A Novel Medical Treatment for Traumatic Brain Injury | John McMichael

In the United States about 1.5 million people suffer a traumatic brain injury (TBI) each year. This type of injury results in compromised function either temporarily or permanently. Of the 1.5 million so afflicted, approximately 50,000 will die and 80,000 will have some degree of disability. The leading causes of TBI are accidents (auto, bicycle, pedestrian), assaults, and sports-related injury. Current treatment focuses on rehabilitation in the forms of physical, occupational, and speech therapy; psychiatric care; and palliative medical intervention.

Multiple evaluations of an oxidized form of a bacterial toxin, streptolysin O (SLO), have proven that molecule’s ability to prevent new scar formation and decrease or eliminate old scars in a wide variety of superficial and internal indications in man and domestic animals. Although TBI-induced scarring is not of the collagen type associated with scars in other tissues, SLO was tested in an animal for TBI and evaluated in ex-NFL players suffering from complaints associated with multiple concussions.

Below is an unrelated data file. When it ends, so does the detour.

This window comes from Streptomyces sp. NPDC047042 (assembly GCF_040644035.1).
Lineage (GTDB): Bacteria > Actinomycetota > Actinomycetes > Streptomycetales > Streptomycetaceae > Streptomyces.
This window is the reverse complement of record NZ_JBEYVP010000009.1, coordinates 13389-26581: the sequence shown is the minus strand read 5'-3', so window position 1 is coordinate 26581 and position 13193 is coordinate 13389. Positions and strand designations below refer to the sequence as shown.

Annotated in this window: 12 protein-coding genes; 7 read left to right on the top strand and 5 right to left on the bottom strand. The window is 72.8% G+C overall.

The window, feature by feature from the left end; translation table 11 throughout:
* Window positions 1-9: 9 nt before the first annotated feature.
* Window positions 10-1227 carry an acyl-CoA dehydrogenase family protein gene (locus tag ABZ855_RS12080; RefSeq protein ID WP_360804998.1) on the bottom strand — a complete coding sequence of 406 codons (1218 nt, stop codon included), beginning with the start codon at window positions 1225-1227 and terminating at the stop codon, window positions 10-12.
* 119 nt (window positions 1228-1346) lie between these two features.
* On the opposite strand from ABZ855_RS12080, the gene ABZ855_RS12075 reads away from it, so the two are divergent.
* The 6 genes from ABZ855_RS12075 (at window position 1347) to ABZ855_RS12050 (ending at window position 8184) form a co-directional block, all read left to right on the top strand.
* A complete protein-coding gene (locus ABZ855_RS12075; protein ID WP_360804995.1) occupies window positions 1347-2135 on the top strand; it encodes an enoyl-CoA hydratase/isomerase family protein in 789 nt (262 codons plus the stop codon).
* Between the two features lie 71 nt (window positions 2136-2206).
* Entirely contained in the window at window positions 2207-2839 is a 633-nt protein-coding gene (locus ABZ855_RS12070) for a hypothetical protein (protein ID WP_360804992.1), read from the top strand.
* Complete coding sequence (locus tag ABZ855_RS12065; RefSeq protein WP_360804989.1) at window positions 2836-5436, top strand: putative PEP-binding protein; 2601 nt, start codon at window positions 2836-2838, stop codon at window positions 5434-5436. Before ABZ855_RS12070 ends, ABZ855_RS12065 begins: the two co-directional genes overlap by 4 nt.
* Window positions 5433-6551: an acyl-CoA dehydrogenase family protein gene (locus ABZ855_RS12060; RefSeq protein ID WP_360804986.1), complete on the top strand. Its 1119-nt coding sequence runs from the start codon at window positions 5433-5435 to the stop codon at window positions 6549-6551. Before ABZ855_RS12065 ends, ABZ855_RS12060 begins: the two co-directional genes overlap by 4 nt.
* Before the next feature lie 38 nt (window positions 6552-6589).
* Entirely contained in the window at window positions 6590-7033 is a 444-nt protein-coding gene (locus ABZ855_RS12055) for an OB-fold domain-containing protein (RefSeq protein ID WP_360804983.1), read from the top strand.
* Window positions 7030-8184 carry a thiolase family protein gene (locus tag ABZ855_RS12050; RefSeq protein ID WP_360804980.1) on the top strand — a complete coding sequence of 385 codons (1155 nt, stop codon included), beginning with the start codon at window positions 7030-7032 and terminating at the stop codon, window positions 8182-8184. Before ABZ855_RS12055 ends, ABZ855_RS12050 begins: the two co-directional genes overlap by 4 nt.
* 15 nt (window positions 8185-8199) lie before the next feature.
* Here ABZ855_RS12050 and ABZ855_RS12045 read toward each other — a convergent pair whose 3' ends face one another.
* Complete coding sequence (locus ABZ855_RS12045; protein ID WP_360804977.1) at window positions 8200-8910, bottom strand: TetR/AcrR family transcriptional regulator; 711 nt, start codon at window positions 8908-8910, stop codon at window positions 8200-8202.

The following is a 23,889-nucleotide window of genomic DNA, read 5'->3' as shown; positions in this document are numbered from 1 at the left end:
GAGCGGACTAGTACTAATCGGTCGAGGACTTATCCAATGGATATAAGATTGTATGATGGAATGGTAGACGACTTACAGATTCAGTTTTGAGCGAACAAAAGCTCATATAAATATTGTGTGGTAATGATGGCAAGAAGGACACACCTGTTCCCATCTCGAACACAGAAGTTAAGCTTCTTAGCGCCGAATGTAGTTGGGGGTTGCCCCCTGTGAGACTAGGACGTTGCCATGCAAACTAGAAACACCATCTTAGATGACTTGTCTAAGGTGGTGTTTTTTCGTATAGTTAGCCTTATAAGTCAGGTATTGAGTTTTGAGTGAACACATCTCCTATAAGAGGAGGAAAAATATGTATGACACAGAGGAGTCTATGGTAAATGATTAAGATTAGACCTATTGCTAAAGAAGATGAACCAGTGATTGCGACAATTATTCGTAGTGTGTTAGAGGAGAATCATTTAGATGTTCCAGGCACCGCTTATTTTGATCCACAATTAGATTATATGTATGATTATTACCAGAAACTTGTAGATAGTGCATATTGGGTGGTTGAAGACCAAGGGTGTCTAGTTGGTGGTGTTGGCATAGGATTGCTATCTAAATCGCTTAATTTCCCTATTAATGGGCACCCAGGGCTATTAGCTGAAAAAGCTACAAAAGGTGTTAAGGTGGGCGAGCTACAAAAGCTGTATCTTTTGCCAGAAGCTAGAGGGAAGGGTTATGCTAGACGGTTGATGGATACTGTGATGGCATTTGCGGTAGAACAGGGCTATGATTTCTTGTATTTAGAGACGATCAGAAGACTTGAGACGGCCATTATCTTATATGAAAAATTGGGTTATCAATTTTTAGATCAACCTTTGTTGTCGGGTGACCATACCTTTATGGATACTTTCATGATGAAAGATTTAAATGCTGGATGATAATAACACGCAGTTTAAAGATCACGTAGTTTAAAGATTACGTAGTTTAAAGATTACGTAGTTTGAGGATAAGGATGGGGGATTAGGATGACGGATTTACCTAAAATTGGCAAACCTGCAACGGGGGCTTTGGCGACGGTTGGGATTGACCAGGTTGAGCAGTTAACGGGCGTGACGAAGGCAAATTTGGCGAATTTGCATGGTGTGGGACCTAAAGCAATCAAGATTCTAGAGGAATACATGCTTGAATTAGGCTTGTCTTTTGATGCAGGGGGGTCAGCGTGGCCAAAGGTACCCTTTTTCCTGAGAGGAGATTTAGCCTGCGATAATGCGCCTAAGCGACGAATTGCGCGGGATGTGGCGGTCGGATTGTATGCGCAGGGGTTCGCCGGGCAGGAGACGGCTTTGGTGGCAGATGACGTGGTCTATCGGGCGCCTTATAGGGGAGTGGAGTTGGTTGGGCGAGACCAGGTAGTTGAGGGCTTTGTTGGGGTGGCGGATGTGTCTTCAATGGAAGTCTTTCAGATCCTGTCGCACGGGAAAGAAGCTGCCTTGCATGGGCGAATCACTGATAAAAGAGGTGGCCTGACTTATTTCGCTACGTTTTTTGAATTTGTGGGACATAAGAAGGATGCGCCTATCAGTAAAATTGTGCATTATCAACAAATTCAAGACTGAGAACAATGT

John McMichael received his B.S. in microbiology from the University of Maine, his Ph.D. in immunology and virology from Oregon State University, did post- doctoral work at the Wistar Institute in Philadelphia, and then held positions in private industry and academia. He is currently the CEO of Beech Tree Labs, Inc., a privately held company with headquarters in Providence, Rhode Island, that focuses on the discovery and early development of products for the treatment of chronic and infectious diseases.

Recorded at the Society for Scientific Exploration Conference (2015)

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Published on November 20, 2018